The choice then becomes to either toss them in the trash or offer the scarce shots — which right now are the best promise for digging the world out of the deadly pandemic — to whoever else can take them right away.

Read the full story here:

  • Young, healthy people have figured out a loophole to get the COVID vaccine without skipping the line

Also read:

  • I was offered a covid vaccine even though I'm young and healthy. Here's how I did it.
  • OPINION: The COVID vaccine should be distributed on a first come, first serve basis to prevent wasting millions of doses

Instagram's mysterious algorithm

Instagram/Samantha Lee/Business Insider

From Sydney Bradley:

Instagram has in recent months privately shared specific guidance with some creators about how frequently to post on the platform and what types of posts could help them boost their follower counts and engagement rates.

Three creators told Business Insider that they'd been contacted by Instagram in the past three months and had either met with a representative one on one or participated in a workshop where they were given such advice. They all said Instagram recommended a high volume of posts and that they use the entire suite of Instagram products: in-feed posts, Stories, Reels, and IGTV videos.

This guidance offered a rare glimpse by Instagram into how influencers can grow on the platform and into how its mysterious algorithm works. But it was made available only to certain creators behind closed doors. Instagram has not shared this advice publicly and declined to comment on any specifics.

Read the full story here:

  • Instagram has privately advised some creators on how often to post, offering a rare glimpse into how its mysterious algorithm works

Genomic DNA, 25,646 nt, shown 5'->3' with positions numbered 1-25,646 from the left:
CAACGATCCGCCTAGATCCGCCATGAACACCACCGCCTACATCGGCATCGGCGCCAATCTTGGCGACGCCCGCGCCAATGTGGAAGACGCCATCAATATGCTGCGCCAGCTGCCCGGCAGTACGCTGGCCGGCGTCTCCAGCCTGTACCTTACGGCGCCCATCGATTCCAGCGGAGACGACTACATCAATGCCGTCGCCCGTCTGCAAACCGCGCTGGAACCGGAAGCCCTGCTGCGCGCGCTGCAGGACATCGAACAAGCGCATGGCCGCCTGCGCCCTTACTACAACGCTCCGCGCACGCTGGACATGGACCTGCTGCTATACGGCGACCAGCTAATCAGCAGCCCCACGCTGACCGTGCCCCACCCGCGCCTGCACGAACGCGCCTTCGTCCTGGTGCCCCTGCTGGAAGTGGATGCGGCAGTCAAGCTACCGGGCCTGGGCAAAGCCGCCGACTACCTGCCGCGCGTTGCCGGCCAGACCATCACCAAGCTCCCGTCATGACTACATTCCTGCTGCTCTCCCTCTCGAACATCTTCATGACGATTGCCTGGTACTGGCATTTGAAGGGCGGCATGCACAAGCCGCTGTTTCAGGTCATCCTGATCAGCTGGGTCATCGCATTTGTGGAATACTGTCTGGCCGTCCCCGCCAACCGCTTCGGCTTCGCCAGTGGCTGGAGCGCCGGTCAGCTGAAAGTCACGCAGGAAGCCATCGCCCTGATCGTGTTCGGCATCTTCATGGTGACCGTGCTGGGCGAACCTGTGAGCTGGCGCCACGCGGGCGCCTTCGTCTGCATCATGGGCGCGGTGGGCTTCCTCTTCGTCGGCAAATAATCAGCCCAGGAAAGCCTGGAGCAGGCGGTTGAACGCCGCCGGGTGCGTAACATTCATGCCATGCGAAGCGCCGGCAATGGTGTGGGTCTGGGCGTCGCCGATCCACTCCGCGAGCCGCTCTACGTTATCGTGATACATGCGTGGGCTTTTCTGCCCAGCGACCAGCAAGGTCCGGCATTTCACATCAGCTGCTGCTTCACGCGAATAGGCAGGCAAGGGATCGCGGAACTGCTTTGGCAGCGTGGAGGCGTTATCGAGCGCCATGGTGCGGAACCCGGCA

Also read:

  • A nano influencer breaks down how much money she earns on YouTube with 1,900 subscribers

BONUS: Stock picks from the pros

The stock market continued its climb this week, even as pro-Trump insurrectionists violently stormed the Capitol. In fact, the Dow Jones Industrial Average closed at an all-time high on Wednesday, drawing a sharp contrast with events in Washington, DC.

Our investing team had plenty of recommendations from investment pros this week to help our subscribers make informed decisions. Here's a sampling:

  • A growth-fund manager who's beaten 96% of his peers over the past 5 years shares 6 stocks he sees 'dominating their space' for the next 5 to 10 years — including 2 he thinks could grow 100%
  • Deutsche Bank says buy these 14 beaten-down financial stocks poised for a bullish recovery from 2020's 'savage sell-off'
  • The space industry will grow by over $1 trillion in the next decade, Bank of America says. Here are the 14 stocks best positioned to benefit from the boom.
  • Morgan Stanley says these 8 stocks will build on a strong 2020 finish and post strong returns in 2021 as the economy recovers — with one that could gain up to 32%

Here are some headlines from the past two weeks that you might have missed.

— Matt

Google once stood for 'Don't be evil.' Insiders describe how it spiraled into a culture of mistrust that helped build a union aiming to keep management in check.

VCs predict that 'proptech,' a hybrid work model, and San Francisco's comeback are the tech trends to watch in 2021

Goldman Sachs' Sam Britton expects more 'dream deals' like Salesforce-Slack in 2021, and reveals the next hot M&A ideas

Amazon is quietly building a new Alexa device to help you sleep better

Biotech investor Brad Loncar shares 10 predictions for 2021, including a more than 30% drop for gene-editing stocks, a $3 billion acquisition by Vertex, and a new big threat to society

Inside Haven's downfall: How Jeff Bezos, Jamie Dimon, and Warren Buffett set their healthcare venture up for failure

A Rivian VP reveals the 5 key traits the Amazon-backed startup looks for in job candidates

The 8 digital health startups to watch that are changing healthcare in 2021

Inside JCPenney's messy 6-month bankruptcy saga: How infighting and egos almost destroyed the company's shot at coming out of bankruptcy alive